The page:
But there was grumbling amid the rows of machines. Before long, according to those present, the workers whose paychecks had slumped the most backed away from their tasks and stood, doing nothing. They were joined by a growing number as the minutes ticked by. Those who tried to work, the witnesses said, were harassed by those engaged in the work stoppage. By the morning's end, they said, about half of the factory's 3,000 workers were refusing to make sweaters as usual.
"The pay is not reasonable!" the activists shouted, according to several workers who were on the factory floor. "Let's stop working!"
The striking workers, led by those whose pay had been most severely cut, gave a written list of demands to their unit foremen later that day and asked that they be passed along to factory management. They asked for more money and guarantees against abrupt fluctuations in salaries.
Their demands were answered by silence.
Futai's management had reacted to the demands by calling a meeting of executives for the next day to discuss raising salaries. But no one told the workers.
Wu Huihai, China operations chief for the company that owns the factory, was apprised of the budding trouble late on June 2, he recalled, and swiftly summoned factory managers for a meeting June 3. He expressed amazement that workers felt their demands had been ignored.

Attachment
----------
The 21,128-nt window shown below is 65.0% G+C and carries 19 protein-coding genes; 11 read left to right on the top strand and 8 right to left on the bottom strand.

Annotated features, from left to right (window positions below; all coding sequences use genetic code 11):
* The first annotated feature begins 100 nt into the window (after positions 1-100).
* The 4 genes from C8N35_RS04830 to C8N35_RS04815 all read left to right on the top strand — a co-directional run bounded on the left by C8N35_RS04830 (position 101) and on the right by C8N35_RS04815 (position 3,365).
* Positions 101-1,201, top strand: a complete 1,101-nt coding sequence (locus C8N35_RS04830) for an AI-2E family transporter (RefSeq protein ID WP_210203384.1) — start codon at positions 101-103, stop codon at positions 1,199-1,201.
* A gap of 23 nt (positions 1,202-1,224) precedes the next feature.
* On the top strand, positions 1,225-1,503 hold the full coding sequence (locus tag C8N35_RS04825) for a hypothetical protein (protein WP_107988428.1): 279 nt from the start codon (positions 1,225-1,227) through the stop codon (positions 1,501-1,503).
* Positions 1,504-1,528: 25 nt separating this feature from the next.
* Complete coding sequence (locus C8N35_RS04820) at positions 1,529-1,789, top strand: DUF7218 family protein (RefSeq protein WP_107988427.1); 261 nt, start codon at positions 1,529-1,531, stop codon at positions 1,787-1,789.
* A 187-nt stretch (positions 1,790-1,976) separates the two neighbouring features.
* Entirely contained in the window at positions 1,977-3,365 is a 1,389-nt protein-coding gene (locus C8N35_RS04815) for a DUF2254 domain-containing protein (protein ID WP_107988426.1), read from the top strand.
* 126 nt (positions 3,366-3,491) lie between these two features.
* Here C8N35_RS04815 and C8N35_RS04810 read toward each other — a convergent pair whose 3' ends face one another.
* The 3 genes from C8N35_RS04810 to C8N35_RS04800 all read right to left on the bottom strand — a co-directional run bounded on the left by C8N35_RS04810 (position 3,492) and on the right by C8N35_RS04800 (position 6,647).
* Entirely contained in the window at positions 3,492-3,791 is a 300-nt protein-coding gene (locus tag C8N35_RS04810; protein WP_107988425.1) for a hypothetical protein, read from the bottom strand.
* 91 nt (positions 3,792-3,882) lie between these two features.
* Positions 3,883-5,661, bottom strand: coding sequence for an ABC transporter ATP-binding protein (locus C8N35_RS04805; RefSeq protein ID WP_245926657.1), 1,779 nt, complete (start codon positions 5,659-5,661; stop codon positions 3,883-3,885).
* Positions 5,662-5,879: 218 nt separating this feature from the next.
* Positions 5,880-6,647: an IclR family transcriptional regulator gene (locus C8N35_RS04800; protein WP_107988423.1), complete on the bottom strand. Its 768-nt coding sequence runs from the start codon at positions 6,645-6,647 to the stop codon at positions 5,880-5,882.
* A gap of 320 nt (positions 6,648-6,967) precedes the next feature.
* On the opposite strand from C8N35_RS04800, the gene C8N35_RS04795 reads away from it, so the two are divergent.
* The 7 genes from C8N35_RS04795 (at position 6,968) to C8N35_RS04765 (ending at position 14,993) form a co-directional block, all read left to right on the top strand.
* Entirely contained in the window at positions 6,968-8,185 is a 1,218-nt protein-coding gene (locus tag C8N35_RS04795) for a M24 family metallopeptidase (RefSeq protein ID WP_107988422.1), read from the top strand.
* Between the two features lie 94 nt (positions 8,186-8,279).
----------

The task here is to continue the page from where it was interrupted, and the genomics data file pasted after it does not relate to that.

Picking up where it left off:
"If I just shut my ears, that would be one thing," he said. "But no. I called a meeting for the next day."
Wu Huiquan, whose Hong Kong-based Fu Xin group owns the Futai Textile Factory, said his company's relations with the workers were so good that, in contrast to other factories in the region, it has had no trouble keeping enough employees to function at full speed.
"If conditions were not good, the workers would not come," said Wu Huihai, who was interviewed at the company's headquarters in Hong Kong.
Workers at the Futai factory, one of 10 run by Fu Xin in a $100 million-a-year business, earn an average of $85 to $105 a month, with some of the more agile and experienced making considerably more, Wu Huihai said.
Kenneth Wan, a sales director for one of Fu Xin's marketing spinoffs, said the salary dip in May for some workers, particularly the less experienced, was due to seasonal fluctuations. Wan said their pay was affected by the factory's annual early spring shortage of orders. The May 31 paychecks, he pointed out, reflected the number of sweaters made in April, a traditionally slow month.
"Every year the same thing," he said. "February, March, April, always happening like that. Trouble always happens in April or March."
As the workers again filed into Futai's vast workroom at 7 a.m. on June 3, resentment was in the air. A worker named Liu, who agreed to describe what happened on condition that only his common surname be used, said by that humid early morning, the simmering labor action was on everybody's mind.